Haitian Presidential and Legislative Elections: What’s at Stake on November 28?
November 23, 2010
Q1: What are Haitians voting for on November 28, 2010?
A1: National elections will take place on Sunday, November 28, for a new Haitian president and a new 99-member Parliament, plus 11 members of the 30-seat Senate. The latter were to have been elected in February, but elections were postponed after a 7.0-magnitude earthquake devastated the Haitian capital and surrounding cities on January 12. There are 19 presidential candidates who represent a wide range of political parties. As of this writing, there are three frontrunners, based on polling done in the last week: Jude Célestin, the hand-picked candidate of current President René Préval’s Inite Party; Charles Baker, a businessman, who seeks election to help the economy and bring jobs to his country; and Mirlande Manigat, a former first lady and vice rector of Quisqueya University. It is likely that a runoff election will be required for any one candidate to receive a majority of votes. That runoff is scheduled for January 16, 2011.
Q2: Will the elections be “free and fair”?
A2: With so many obstacles currently facing Haitians—1.5 million persons displaced and living in tent cities after the earthquake and now a major cholera epidemic that has already claimed more than 1,250 lives—it is understandable that many question whether or not these elections will meet international standards of fairness and legitimacy. Some candidates and outside observers have argued that holding elections in Haiti at this point may be a disaster in light of the many difficult issues. But according to the head of the UN Mission in Haiti, Ambassador Edmond Mulet, the diversity of parties represented in both the presidential races and the legislative campaigns (there are 66 parties campaigning) provides a variety of options for all voters who participate. He has also said that Haitians have no other choice but to move forward if progress in rebuilding the country is to happen. The election is also marred by the cholera epidemic, with new cases appearing each day. Since the disease is not airborne, the authorities have deemed it safe to move forward with Sunday’s plebiscite. The risk, however, in holding the elections with so much disinformation about the spread of the disease is a lower turnout at the polls.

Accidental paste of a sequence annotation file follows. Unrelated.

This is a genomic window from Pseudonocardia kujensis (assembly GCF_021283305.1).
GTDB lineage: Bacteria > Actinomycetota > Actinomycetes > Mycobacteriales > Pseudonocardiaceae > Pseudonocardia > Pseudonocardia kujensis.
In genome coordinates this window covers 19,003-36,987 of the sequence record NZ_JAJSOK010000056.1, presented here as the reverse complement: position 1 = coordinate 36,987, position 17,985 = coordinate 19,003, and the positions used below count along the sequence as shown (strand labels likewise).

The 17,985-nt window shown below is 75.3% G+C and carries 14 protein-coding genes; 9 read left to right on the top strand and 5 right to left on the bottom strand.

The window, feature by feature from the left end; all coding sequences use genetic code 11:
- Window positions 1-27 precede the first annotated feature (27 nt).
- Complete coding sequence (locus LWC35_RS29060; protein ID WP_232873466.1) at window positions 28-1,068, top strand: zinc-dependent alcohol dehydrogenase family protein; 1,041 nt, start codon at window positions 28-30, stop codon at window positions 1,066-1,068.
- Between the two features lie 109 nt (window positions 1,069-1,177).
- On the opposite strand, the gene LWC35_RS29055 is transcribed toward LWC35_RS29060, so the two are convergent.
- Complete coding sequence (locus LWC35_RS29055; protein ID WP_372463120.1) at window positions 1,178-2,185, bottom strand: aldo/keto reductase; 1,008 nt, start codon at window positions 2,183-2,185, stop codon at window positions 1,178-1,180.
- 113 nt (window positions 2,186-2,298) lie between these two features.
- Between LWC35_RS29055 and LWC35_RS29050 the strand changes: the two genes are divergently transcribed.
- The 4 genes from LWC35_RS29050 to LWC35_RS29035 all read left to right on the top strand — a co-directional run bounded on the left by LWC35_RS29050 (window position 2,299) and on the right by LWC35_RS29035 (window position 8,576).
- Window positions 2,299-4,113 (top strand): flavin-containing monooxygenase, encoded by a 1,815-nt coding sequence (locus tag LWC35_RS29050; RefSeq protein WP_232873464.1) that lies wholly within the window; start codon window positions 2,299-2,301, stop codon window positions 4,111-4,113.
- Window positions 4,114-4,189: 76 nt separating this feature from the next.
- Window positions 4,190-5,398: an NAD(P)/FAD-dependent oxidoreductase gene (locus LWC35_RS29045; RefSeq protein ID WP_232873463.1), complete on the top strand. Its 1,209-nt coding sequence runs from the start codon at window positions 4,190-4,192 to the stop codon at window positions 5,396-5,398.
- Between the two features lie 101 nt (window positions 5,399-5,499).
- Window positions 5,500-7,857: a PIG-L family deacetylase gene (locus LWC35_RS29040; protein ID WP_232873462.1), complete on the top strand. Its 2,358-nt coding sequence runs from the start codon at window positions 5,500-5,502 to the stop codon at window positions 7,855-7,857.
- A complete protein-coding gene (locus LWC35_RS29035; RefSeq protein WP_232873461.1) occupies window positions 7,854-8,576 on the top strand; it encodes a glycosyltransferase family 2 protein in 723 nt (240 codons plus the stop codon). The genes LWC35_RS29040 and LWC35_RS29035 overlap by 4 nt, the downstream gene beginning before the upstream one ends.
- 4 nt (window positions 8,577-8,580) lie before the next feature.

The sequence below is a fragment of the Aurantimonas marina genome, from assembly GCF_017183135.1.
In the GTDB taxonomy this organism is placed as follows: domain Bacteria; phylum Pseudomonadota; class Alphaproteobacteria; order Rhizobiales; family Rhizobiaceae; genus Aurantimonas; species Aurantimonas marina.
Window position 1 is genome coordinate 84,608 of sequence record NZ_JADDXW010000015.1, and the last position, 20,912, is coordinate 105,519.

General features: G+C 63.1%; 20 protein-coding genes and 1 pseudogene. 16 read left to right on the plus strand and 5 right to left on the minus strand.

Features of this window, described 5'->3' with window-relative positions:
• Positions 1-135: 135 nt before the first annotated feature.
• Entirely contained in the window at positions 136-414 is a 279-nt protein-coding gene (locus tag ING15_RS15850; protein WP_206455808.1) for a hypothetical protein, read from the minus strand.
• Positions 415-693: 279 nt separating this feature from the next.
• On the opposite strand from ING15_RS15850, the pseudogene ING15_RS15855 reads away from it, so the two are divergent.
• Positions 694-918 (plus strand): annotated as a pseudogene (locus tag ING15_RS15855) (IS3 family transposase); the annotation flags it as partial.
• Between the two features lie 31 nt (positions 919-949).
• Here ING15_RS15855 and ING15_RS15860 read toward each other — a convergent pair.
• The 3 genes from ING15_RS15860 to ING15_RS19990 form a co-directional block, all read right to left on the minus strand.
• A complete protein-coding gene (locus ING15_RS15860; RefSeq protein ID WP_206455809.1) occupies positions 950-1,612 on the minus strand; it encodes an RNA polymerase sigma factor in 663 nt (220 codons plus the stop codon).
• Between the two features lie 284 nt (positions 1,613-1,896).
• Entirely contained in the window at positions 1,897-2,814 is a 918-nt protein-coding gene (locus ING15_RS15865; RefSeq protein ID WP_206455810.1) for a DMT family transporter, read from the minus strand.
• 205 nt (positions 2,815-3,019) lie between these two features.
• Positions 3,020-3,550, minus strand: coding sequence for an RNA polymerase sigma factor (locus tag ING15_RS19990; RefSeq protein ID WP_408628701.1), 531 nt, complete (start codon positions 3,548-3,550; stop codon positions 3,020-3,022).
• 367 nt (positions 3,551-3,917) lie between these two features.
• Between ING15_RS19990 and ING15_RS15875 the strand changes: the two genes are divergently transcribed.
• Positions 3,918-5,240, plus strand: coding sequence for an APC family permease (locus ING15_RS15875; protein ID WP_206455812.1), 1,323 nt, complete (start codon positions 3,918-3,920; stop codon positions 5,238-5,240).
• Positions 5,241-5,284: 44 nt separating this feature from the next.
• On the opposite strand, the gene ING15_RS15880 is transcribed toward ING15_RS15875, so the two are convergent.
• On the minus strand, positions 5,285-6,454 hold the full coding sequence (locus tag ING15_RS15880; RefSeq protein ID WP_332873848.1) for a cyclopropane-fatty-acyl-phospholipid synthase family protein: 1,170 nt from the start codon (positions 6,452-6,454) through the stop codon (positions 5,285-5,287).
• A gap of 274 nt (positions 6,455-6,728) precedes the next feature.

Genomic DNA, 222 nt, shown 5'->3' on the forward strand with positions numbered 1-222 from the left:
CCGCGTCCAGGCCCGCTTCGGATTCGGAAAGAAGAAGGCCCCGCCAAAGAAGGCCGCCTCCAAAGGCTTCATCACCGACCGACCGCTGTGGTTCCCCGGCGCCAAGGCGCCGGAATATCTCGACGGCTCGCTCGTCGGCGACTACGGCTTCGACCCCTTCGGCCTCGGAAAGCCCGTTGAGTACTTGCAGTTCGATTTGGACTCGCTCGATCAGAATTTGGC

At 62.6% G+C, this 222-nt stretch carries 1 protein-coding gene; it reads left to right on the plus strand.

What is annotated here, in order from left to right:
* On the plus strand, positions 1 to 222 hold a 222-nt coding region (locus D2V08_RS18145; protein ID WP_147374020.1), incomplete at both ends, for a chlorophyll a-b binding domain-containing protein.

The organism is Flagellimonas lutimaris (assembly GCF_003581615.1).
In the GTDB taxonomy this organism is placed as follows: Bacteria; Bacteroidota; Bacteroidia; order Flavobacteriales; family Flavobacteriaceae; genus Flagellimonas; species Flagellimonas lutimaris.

Q3: What is at stake for Haiti’s future political development?
A3: What is at stake is the huge amount of resources that have been pledged by the international donor community to rebuild Haiti since the January earthquake destroyed so much of the country’s infrastructure and displaced more than 1.5 million Haitians. Anyone who wins the presidency or gains a seat in the legislature will be entrusted with funds that potentially could transform this impoverished country once and for all. New leaders will be expected to produce results and achieve tangible signs of positive change very quickly. Haiti’s political development will also require that whoever wins the election build an inclusive national consensus on Haiti’s future. To do this will mean showing Haiti’s citizens a willingness to break down old monopolies of economic and political power that have stymied Haiti’s development. This election could be transformational—provided the winners can help “build back better” the Haitian state.
Johanna Mendelson Forman is a senior associate with the Americas Program at the Center for Strategic and International Studies in Washington, D.C.
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